Indonesia unveils bigger stimulus worth $47.6 billion to fight coronavirus impacts
Adrian Wail Akhlas The Jakarta Post Thu, June 4, 2020
Indonesian Finance Minister Sri Mulyani (Photo: Antara)
JAKARTA – The government unveiled on Wednesday a bigger stimulus package worth Rp 677.2 trillion (US$47.6 billion) to anchor the virus-battered economy, the growth of which is expected to fall to a level similar to that of the 1998 Asian financial crisis.
The latest budget, which is higher than the Rp 641.17 trillion initially allocated, aims to strengthen the healthcare system, direct more spending toward social protection to boost consumption and provide incentives to rescue Indonesian businesses from bankruptcy and workers from layoffs.
Finance Minister Sri Mulyani Indrawati said the government had put in place support measures to counter an economic fallout from the coronavirus pandemic, adding that the government would again revise the macroeconomic assumption underpinning the state budget to cover for the larger stimulus package.
“This is a thorough stimulus package to support people’s purchasing power and businesses,” Sri Mulyani told reporters in a livestreamed news conference. “We are hoping that this stimulus can maintain our economic growth at above zero percent.”
The Indonesian economy grew 2.97 percent year-on-year (yoy) in the first quarter, the weakest in 19 years, as household spending and investment growth plunged as the outbreak hit economies around the world.
Sri Mulyani said gross domestic product (GDP) growth could be lower than the government’s projection of 2.3 percent this year. In the worst-case scenario, the government expects the economy to contract 0.4 percent.
Under the new stimulus budget, the government will provide Rp 87.55 trillion for the healthcare sector, Rp 203.9 trillion to strengthen social safety net programs and Rp 123.46 trillion in incentives for micro, small and medium businesses.
As much as Rp 120.6 trillion will be allocated for bigger tax incentives and Rp 97.11 trillion to support ministries and regional administrations, while Rp 44.57 trillion comprises the stimulus for state-owned enterprises (SOEs) and labor-intensive businesses.
The government now projects the state budget deficit to reach 6.34 percent of GDP, up from the previous estimation of 6.27 percent. It expects state revenue to reach Rp 1.4 quadrillion this year, while state spending is projected to increase by Rp 124.5 trillion to Rp 2.74 quadrillion.
“We will treat the widening budget deficit carefully in terms of sustainability and financing,” Sri Mulyani pledged. “We will look for financing sources with the lowest risk and costs.”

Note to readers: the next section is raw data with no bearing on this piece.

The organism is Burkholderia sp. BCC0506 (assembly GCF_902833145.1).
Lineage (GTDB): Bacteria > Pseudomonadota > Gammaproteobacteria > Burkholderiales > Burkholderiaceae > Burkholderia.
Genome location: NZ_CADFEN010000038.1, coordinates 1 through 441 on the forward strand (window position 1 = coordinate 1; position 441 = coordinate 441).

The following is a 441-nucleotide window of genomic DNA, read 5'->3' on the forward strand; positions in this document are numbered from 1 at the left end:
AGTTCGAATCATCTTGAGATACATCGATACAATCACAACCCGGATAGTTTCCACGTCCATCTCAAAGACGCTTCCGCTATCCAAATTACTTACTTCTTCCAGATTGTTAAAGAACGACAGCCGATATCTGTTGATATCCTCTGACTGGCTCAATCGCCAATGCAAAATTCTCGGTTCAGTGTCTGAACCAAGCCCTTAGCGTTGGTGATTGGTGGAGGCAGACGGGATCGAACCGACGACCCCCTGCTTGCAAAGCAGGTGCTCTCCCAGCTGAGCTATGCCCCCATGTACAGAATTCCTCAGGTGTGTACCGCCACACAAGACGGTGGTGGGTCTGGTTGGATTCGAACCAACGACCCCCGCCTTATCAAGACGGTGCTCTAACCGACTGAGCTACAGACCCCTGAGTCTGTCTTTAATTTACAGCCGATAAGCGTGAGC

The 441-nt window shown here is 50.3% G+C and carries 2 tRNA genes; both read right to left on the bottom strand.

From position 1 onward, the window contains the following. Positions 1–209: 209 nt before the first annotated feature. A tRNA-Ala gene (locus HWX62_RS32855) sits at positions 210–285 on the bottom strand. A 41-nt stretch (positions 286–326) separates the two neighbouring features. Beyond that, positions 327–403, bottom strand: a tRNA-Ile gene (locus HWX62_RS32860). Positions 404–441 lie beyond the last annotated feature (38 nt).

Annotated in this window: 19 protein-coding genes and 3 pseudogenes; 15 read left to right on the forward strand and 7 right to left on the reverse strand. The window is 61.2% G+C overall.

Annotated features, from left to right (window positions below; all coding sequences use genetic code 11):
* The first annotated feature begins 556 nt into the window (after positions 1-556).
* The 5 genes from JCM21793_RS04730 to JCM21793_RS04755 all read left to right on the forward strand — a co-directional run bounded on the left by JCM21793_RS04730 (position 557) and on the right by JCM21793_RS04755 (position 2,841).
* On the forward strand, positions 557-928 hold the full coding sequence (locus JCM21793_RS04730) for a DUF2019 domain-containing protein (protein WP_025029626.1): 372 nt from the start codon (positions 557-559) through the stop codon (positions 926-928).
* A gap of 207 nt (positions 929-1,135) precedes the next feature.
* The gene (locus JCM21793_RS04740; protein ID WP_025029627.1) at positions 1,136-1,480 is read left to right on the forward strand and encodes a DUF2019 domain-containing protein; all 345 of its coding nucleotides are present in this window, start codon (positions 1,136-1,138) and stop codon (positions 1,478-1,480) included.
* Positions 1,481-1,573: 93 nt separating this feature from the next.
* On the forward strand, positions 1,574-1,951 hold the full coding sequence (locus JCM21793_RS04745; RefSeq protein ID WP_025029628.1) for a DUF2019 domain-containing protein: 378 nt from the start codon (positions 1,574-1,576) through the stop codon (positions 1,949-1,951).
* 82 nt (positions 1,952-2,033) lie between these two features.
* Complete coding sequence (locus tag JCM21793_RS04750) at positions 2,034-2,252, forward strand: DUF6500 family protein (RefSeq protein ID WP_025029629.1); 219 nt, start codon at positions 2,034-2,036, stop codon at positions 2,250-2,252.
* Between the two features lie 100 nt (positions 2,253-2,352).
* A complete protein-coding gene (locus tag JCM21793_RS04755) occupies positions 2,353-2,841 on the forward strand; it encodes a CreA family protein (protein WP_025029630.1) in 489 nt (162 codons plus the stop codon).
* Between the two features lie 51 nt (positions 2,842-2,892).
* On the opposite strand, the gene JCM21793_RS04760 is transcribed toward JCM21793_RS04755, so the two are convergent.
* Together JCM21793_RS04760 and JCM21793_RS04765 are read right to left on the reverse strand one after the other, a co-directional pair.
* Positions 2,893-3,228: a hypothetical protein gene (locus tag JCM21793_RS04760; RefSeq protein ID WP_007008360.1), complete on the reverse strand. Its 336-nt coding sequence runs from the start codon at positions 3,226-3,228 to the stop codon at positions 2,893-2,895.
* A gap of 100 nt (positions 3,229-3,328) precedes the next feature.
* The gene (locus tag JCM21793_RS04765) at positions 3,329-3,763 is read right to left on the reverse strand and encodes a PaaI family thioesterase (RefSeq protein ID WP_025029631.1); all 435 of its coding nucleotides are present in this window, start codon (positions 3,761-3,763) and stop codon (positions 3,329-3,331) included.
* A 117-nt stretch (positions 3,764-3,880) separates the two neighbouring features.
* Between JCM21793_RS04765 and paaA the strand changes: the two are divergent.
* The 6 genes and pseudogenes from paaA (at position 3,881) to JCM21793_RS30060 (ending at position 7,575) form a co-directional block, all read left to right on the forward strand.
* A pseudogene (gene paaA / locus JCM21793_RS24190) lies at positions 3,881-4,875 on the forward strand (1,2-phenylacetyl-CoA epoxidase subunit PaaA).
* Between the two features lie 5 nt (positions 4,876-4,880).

Bank Indonesia Governor Perry Warjiyo pledged during the same briefing to continue buying government bonds in the primary market as the last resort and non-competitive bidder to help finance the government’s budget. The central bank has bought around Rp 26 trillion worth of bonds directly through auctions.
“Close coordination between the Finance Ministry and the central bank in budget financing has fueled confidence among market players,” Perry told reporters. “With growing market optimism, we expect that the needs of our bond buying program will be small.
“Bank Indonesia is also ready to minimize the government’s interest rate burden to support economic recovery if needed.”
BI has injected a total of Rp 583.5 trillion since the beginning of the year to carry out monetary operations to stabilize the financial market and boost bank liquidity, among other purposes.
World Bank senior economist for Indonesia Ralph van Doorn called on the Indonesian government to take steps to maintain market confidence as debt mounts amid the outbreak.
“The government must [provide assurances over its] fiscal strategy to raise revenues back to at least the 2018 level to flatten the debt curve,” Van Doorn said recently.
It should unwind “exceptional measures” taken to battle the pandemic after the virus threat subsides, including by reinstating the deficit ceiling of 3 percent and ending Bank Indonesia’s partial financing of the deficit, he said.
Indonesia’s debt-to-GDP ratio would rise to 37 percent this year, from 29.8 percent at the end of last year, van Doorn projected.
Center of Reform on Economics (CORE) Indonesia economist Piter Abdullah, meanwhile, lauded the government’s move.
“Although it may not be enough, the move signals that the government is flexible about adjusting the stimulus,” Piter told The Jakarta Post on Wednesday. “This would boost market confidence and help strengthen the rupiah exchange rate.”